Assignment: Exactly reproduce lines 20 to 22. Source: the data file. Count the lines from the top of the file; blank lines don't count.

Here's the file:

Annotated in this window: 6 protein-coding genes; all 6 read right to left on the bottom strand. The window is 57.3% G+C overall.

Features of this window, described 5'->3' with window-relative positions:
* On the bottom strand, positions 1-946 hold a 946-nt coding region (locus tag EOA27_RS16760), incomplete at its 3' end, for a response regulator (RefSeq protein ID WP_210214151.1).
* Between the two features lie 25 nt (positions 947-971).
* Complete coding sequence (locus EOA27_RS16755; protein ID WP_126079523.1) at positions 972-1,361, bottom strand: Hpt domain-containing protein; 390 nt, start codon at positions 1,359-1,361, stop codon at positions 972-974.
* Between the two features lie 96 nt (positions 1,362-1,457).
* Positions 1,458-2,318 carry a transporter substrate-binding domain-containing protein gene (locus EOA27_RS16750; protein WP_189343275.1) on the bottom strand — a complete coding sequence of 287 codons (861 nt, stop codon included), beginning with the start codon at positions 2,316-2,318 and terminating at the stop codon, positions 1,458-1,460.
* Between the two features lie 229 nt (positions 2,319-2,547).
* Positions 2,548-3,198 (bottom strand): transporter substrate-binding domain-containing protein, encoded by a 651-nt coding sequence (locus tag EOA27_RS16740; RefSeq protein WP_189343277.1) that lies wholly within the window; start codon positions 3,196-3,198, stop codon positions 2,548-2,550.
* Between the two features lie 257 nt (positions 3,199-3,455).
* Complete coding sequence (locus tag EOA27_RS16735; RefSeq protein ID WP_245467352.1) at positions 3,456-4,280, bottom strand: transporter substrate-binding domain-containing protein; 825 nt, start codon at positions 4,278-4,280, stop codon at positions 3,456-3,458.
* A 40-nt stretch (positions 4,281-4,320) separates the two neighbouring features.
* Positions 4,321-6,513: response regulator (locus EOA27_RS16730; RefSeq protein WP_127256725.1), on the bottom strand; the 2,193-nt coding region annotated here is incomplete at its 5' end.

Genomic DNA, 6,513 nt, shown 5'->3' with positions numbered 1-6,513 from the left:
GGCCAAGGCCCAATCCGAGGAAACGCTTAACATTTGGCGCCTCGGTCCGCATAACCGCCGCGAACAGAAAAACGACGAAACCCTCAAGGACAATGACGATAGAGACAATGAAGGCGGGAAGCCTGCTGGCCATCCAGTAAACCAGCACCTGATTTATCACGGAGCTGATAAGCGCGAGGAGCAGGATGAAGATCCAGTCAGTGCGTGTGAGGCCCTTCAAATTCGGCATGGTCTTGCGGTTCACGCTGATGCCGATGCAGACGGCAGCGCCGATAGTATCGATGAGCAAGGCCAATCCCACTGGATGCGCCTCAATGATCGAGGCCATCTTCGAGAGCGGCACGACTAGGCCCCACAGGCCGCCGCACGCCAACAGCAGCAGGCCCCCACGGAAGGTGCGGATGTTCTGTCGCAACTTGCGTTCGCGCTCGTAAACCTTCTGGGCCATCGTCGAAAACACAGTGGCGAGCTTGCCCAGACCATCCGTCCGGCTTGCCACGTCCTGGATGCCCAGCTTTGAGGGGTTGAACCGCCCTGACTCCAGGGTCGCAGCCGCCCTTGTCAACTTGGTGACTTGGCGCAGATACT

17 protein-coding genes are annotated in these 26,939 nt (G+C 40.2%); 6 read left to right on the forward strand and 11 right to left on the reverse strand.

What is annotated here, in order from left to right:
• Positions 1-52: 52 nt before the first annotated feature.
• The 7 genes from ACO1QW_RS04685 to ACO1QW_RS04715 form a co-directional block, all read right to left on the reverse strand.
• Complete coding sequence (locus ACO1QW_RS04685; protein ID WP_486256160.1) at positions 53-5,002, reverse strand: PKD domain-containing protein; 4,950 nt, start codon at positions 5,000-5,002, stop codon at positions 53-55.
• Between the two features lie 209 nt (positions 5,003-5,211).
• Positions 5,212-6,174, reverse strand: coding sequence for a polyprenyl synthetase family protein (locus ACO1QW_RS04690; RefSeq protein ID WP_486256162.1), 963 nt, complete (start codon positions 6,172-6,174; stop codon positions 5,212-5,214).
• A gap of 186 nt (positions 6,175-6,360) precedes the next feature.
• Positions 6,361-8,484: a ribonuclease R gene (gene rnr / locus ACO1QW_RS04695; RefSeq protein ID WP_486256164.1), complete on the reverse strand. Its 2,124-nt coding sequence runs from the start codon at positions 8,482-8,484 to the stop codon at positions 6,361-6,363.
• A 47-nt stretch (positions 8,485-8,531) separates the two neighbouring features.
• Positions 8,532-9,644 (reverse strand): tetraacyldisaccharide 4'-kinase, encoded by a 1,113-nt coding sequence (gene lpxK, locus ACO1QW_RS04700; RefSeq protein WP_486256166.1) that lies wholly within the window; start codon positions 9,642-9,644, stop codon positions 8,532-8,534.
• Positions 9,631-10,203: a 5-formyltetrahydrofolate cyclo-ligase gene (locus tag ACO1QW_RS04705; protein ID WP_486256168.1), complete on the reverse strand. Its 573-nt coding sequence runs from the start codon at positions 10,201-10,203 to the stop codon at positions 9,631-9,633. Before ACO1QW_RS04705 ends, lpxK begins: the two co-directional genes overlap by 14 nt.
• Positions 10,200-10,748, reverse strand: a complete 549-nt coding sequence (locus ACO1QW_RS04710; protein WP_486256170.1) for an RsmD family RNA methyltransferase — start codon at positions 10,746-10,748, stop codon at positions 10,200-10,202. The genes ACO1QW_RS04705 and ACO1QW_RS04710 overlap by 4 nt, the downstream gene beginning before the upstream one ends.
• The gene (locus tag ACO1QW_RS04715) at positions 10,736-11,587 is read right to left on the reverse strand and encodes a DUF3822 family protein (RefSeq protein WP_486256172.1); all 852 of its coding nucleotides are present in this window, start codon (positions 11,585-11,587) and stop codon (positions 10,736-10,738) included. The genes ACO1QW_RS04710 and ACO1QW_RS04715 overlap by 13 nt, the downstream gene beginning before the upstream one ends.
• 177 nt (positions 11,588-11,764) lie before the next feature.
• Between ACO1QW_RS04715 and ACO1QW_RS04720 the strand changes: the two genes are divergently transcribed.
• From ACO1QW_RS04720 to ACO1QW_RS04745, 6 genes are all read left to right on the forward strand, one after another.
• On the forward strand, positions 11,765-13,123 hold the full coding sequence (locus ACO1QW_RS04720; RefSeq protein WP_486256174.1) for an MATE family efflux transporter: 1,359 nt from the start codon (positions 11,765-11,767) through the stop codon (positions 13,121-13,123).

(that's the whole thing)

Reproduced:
• Complete coding sequence (locus ACO1QW_RS04685; protein ID WP_486256160.1) at positions 53-5,002, reverse strand: PKD domain-containing protein; 4,950 nt, start codon at positions 5,000-5,002, stop codon at positions 53-55.
• Between the two features lie 209 nt (positions 5,003-5,211).
• Positions 5,212-6,174, reverse strand: coding sequence for a polyprenyl synthetase family protein (locus ACO1QW_RS04690; RefSeq protein ID WP_486256162.1), 963 nt, complete (start codon positions 6,172-6,174; stop codon positions 5,212-5,214).